LDS leader: Faith lags behind tenets in empowering women
Mormon beliefs about women are the most expansive and empowering in the world, LDS official Sharon Eubank said Friday, but the faith’s practices don’t always match its preachings.
"As a daughter of God, I have divine parents. I belong to the household of God," Eubank, director of LDS Charities, the Utah-based church’s humanitarian wing, said on the second day of the 16th Annual FairMormon conference in Provo. "Nothing can separate me from communication with my Heavenly Parents. They don’t put anybody in between them and me."
Eubank, who described herself as 50 and single, celebrated Mormon teachings about female roles as "a sister" of Jesus Christ, "a wife," bound together forever in faith with a husband, and "a mother," participating in creation.
"Eve was so desirous to be a mother that she sacrificed Eden for it," the LDS leader said. "Adam gave her the name Eve, which means ‘mother of all living,’ but she had no children when he called her that."
Whether a Mormon woman has children or not, she is "an inheritor of that title," Eubank said. "It is an incredibly powerful promise. I can’t get that anywhere else."
Plus, The Church of Jesus Christ of Latter-day Saints, she said, "is the best grass-roots development organization there is."
It teaches its members "leadership, decisionmaking, budgeting, nutrition, health care, literacy, research, even gardening," she said. "Somebody in the Peace Corps once said to me, ‘You have a Mormon Peace Corps.’ "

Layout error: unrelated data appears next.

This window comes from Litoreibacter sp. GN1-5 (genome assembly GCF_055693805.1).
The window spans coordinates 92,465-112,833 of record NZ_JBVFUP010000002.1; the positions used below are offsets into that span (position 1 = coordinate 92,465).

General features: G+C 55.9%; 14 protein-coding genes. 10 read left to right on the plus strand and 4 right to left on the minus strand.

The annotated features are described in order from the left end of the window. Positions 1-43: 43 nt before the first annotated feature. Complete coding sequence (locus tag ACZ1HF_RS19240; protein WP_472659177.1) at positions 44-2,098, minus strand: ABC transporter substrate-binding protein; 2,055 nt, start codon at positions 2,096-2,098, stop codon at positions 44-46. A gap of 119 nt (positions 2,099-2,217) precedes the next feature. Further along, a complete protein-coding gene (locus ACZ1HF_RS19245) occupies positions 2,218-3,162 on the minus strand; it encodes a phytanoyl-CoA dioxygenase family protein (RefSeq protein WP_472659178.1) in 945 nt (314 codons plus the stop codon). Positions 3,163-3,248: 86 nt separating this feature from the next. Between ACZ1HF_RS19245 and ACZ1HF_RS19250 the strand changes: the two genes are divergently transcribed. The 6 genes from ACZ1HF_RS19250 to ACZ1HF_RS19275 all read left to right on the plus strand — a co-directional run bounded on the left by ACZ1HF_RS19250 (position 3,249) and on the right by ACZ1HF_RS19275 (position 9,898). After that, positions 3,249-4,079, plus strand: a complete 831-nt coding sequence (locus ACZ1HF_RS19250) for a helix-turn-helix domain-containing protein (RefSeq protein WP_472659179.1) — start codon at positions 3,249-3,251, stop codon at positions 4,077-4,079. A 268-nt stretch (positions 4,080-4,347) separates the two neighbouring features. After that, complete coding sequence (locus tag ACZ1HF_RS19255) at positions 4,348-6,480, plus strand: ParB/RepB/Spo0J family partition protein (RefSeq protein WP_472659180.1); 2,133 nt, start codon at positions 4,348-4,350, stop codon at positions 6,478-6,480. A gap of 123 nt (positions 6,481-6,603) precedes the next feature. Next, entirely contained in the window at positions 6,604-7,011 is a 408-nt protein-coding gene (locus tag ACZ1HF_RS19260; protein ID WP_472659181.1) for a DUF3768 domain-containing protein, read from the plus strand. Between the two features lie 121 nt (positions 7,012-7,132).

There is, at times, a disconnect between LDS doctrine and "the way we practice it," she said. "To be honest, we can improve in many, many ways."
The church needs a new vocabulary, she said, for positions such as "mission presidents’ wives," who play a vital role but have no unique title.
And, possibly alluding to the movement known as Ordain Women, which is pushing for female entrance to the all-male LDS priesthood, Eubank said, "We need a way to describe the female contribution to priesthood. We are a faith community of priests and priestesses. We need a way to talk about that."
She believes that any woman who has been "endowed" with Mormon temple rituals "holds the priesthood" and that "the church is on the verge of understanding what that means."
In day-to-day Mormon living, she said, "we just need more imagination."
While young LDS men are setting up chairs, shoveling walks and performing other physical tasks, she said, "young LDS women may be in danger of learning passive helplessness."
The next generation needs to learn "parallel paths to prepare them for adulthood," she said. "They need better and more visible models of working together."
Such models, Eubank said, need to be visible to outsiders, too.
Mormon traditions regarding women will continue to evolve "in a fair and equal way," she believes, because LDS leaders are responsive to members’ needs.
And Mormonism will continue to attract women across the globe, Eubank predicts. "When you are hungry, what you want most is in this church."
Especially, she said, if it can live up to its divine doctrine.